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In Rebuff to Bush, Senate Votes Tax-Cut Barriers

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  • dv6y
    replied
    Wow. Interesting development.

    Leave a comment:


  • BurnKU
    replied
    senators approved an amendment to the annual spending-and-tax blueprint for 2005 that would require any tax cuts to be offset by equal spending cuts or tax increases over the next five years
    Fine with me. Keep cutting taxes and spending.

    Leave a comment:


  • nick2
    started a topic In Rebuff to Bush, Senate Votes Tax-Cut Barriers

    In Rebuff to Bush, Senate Votes Tax-Cut Barriers

    In Rebuff to Bush, Senate Votes for Tax-Cut Barriers

    By Jonathan Weisman
    Washington Post Staff Writer
    Thursday, March 11, 2004; Page A07

    The Senate voted last night to slap stringent new barriers on tax cuts, dealing a potentially damaging blow to President Bush's efforts to make permanent the bulk of the $1.7 trillion in tax cuts passed since he took office.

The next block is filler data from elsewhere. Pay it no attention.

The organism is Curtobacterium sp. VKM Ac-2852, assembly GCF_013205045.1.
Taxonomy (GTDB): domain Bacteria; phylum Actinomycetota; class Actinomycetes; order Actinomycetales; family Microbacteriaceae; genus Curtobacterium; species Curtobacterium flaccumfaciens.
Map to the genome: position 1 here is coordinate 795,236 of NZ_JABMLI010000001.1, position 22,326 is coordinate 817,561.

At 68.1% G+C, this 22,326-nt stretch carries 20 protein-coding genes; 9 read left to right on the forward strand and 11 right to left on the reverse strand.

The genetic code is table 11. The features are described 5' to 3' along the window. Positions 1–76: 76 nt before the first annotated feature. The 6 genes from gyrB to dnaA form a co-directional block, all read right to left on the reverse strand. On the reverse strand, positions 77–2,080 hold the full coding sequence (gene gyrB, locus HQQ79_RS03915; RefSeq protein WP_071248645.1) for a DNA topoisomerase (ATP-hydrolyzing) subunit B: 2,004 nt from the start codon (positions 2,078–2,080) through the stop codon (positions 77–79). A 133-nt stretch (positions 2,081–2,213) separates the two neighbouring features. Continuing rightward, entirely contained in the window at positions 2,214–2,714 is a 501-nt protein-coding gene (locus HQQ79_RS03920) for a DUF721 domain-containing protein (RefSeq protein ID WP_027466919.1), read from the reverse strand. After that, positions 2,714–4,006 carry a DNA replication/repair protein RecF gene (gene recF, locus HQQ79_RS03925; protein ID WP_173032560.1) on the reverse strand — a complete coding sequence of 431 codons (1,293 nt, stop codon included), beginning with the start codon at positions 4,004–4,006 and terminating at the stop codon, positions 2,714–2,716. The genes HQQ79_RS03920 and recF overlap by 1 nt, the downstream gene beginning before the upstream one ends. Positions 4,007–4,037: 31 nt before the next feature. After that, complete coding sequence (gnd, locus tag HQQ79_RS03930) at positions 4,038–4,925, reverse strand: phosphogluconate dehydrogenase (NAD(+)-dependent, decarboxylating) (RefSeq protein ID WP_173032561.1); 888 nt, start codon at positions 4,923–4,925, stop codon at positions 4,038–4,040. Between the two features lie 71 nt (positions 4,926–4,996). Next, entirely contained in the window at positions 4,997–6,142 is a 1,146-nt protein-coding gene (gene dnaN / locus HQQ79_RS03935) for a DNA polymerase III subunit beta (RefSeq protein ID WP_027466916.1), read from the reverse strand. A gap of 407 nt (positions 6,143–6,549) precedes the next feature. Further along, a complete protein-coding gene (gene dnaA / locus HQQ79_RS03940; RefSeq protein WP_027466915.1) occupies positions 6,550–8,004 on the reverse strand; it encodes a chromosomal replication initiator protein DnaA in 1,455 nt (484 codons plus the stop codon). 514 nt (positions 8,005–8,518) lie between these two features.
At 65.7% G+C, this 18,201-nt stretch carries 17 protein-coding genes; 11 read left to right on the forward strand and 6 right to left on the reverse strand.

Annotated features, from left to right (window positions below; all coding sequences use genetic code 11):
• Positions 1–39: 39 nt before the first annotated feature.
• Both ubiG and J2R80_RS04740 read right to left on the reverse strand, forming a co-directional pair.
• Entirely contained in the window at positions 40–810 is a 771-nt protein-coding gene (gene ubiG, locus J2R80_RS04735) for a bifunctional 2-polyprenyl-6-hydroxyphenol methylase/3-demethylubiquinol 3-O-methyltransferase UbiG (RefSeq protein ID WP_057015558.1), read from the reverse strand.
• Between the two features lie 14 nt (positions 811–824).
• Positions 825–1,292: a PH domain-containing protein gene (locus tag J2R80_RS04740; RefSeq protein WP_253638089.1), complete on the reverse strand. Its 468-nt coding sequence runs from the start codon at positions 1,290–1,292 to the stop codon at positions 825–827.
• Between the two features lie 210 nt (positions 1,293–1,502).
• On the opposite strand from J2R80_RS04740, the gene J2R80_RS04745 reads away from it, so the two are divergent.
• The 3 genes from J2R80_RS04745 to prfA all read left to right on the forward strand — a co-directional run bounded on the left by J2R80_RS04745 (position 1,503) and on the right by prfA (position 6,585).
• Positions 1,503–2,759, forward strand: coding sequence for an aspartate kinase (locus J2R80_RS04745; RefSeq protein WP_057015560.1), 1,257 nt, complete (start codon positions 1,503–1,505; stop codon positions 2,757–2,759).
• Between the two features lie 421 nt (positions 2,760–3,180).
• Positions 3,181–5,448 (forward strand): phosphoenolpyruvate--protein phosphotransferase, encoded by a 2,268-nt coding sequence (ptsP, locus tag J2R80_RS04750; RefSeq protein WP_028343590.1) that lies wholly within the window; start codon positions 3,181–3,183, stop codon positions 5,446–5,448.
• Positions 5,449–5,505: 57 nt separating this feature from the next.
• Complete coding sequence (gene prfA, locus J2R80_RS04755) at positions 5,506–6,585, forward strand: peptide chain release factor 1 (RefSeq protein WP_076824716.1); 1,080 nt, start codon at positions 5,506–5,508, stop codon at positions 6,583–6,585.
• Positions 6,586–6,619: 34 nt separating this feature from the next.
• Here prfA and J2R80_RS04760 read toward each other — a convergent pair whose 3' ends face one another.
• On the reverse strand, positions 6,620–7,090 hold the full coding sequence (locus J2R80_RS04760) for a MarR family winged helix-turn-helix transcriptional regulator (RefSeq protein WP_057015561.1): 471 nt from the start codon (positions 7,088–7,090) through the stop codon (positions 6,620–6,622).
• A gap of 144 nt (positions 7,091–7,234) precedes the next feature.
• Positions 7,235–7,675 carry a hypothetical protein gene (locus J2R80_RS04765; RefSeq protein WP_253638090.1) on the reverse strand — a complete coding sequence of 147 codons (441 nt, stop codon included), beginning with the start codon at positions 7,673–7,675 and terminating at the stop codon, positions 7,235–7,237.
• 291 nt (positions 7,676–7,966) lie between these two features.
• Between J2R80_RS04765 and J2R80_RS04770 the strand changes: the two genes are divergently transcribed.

By a 51 to 48 vote, senators approved an amendment to the annual spending-and-tax blueprint for 2005 that would require any tax cuts to be offset by equal spending cuts or tax increases over the next five years. That barrier could only be waived by 60 votes in the 100-vote Senate.

    Lawmakers believe that hurdle could easily be cleared for the three tax cuts that expire this year, which are aimed at middle-income households: the expanded 10 percent tax bracket, the $1,000 child credit, and the "marriage penalty" cut. But Republicans will be hard-pressed to extend more controversial measures that tend to favor the affluent -- such as the deep cuts in capital gains and dividend tax rates that expire in 2009, according to lawmakers and aides.

    "Deficits matter. Debt matters. Let's not leave our children and grandchildren with an even bigger tab than we've already stuck them with," said Sen. Russell Feingold (D-Wis.), the measure's chief author.


    source

    But the vote last night was indicative of growing concerns in Congress -- even among Republicans -- of swelling budget deficits and the president's continuing push for more tax cuts.
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